California Genealogy and History Archives
identification with Sacramento county binds Mr. Perkins intimately with
this portion of the state. The earliest memories of life are with him
associated with a small village named in honor of his father, for years
its leading business man and one of the largest property owners. The
family name still is linked with this suburban town, for since the death
of the honored pioneer his son, Charles C., has succeeded him in the
management of the business enterprises and in the development of
properties at this point. Close as have been the ties to bind him to the
village, yet he has found leisure for other activities and has entered
into commercial associations with the city of Sacramento, where he is
known as the president of a large and growing general store on J street.
Inheriting from his father the qualities of energy, business acumen and
foresight, he is prepared to meet the manifold emergencies that arise in
commercial circles and to surmount the obstacles that throw their gloomy
shadows over the path to success.
ago, when the world became excited over the discovery of gold in
California, there was a young man named Thomas C. Perkins, a native of
Massachusetts, who joined the hosts of Argonauts seeking fortune beside
the sunset sea. Early in the year 1850 he left Galena, III, with an
expedition bound for the coast and at the end of a tedious although
uneventful journey he found himself at the famous mines of the west. For
a time he devoted his attention to mining, but he soon came to realize
that there was greater promise in the land than in the mines;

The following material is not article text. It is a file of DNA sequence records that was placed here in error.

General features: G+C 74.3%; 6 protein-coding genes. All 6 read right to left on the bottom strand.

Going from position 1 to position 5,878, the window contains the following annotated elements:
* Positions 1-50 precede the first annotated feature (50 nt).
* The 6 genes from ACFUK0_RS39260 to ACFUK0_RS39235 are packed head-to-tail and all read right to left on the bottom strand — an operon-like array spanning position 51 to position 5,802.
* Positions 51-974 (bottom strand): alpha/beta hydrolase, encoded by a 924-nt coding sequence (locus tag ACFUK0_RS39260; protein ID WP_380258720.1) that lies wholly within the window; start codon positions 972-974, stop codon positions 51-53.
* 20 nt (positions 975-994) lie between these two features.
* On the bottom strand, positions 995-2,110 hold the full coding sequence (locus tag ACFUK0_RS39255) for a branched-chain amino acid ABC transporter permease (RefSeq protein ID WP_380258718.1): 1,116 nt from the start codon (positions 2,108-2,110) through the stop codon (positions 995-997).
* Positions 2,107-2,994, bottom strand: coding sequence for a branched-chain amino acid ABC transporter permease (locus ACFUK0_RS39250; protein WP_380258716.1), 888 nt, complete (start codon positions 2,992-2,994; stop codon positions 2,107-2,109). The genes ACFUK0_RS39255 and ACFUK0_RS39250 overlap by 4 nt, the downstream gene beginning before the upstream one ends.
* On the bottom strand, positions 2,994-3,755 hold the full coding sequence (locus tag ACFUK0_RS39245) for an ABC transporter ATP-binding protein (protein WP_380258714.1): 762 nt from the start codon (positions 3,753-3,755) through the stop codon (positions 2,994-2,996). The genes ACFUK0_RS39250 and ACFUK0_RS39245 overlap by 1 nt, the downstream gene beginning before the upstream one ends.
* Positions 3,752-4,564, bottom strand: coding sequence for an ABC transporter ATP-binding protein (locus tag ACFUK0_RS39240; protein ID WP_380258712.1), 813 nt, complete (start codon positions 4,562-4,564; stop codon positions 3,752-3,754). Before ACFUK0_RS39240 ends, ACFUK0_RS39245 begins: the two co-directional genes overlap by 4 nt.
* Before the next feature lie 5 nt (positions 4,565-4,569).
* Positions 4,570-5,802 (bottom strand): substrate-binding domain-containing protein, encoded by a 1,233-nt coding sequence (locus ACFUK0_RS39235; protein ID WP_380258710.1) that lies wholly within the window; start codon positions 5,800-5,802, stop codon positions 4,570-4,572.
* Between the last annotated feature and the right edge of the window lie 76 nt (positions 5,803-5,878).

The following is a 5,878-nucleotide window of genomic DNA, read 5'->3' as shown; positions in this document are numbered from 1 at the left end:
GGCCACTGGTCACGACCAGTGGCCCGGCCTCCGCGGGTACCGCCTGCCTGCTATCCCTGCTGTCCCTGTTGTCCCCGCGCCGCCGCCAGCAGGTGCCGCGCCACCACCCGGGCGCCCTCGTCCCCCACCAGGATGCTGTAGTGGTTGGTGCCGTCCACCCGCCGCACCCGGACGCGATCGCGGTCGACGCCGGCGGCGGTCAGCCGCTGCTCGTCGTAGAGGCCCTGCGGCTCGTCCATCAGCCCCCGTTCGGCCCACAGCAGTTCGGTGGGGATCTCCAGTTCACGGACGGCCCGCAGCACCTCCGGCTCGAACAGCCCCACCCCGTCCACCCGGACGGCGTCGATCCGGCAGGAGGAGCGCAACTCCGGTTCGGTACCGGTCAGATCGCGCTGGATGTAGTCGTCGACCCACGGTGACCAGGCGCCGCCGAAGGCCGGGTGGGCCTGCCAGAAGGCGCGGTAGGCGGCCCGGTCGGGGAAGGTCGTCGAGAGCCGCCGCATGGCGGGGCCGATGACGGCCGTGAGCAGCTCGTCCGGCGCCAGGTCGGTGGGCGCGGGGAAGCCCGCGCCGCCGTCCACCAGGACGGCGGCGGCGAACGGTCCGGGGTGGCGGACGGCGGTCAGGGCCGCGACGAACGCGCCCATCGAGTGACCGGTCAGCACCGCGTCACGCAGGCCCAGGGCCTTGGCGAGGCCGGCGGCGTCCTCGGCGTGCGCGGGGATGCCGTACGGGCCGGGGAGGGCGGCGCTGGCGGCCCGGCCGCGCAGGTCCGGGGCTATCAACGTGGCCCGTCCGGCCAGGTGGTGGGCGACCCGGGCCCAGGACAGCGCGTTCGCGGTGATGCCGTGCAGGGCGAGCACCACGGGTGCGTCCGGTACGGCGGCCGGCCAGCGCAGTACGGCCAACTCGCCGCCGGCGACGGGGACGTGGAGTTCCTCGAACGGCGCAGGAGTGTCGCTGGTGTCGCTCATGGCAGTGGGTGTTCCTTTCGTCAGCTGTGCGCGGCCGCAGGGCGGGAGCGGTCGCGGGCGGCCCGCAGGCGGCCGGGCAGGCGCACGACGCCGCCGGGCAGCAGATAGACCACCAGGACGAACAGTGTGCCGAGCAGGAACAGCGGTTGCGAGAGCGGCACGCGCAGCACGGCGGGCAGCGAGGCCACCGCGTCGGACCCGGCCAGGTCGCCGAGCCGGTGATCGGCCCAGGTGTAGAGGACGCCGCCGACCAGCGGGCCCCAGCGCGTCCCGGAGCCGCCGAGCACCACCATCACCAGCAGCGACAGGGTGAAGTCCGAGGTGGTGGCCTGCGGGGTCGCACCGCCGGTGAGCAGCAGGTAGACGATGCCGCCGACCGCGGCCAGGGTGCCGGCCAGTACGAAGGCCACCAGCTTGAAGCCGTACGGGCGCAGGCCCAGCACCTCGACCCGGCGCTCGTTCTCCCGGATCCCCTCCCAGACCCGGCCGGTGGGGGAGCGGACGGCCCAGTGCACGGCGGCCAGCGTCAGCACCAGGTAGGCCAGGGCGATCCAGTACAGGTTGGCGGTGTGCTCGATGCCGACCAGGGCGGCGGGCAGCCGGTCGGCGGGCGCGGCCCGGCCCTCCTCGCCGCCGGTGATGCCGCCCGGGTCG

accordingly he entered a large tract of land from the government. For
years he engaged in placing the tract under cultivation and making it
productive. As people came into the neighborhood he saw the necessity of
a general store and therefore became interested in such a business. The
settlement, which is five miles from Sacramento, is named Perkins in his
honor and here he died in January of 1901, four years before the demise
of his wife; the latter was a native of New York state, but came to
California in childhood and here formed the acquaintance of Mr. Perkins.
Their union resulted in the birth of seven children, but Charles C. is
the sole survivor of the entire family. Since the death of his father he
has been owner and manager of the Perkins store, started in 1882. In
addition he is president of a large mercantile company known as Perkins
& Co., incorporated in March of 1907 with himself as manager and
president, and J. A. Haitz as secretary and treasurer.
Although a leading and prosperous business man and the son of a citizen actively associated with public affairs, Mr. Perkins has never interested himself in politics and prefers to hold himself aloof from all partisan matters. However, his interest in educational matters is so great that he consented to serve as a director of the Sacramento schools and during his four years of service in the office he was characterized by devotion to the work, knowledge of its needs and a desire to increase the usefulness of the city schools. Fraternally he has been a leading local worker in the Independent Order of Odd Fellows and also has been very prominent in Masonry, being a member of the blue lodge and Knights Templar commandery in Sacramento, the Scottish Rite and Consistory, also Islam Temple at San Francisco, Nobles of the Mystic Shrine.
Transcribed by Peggy Hooper 2011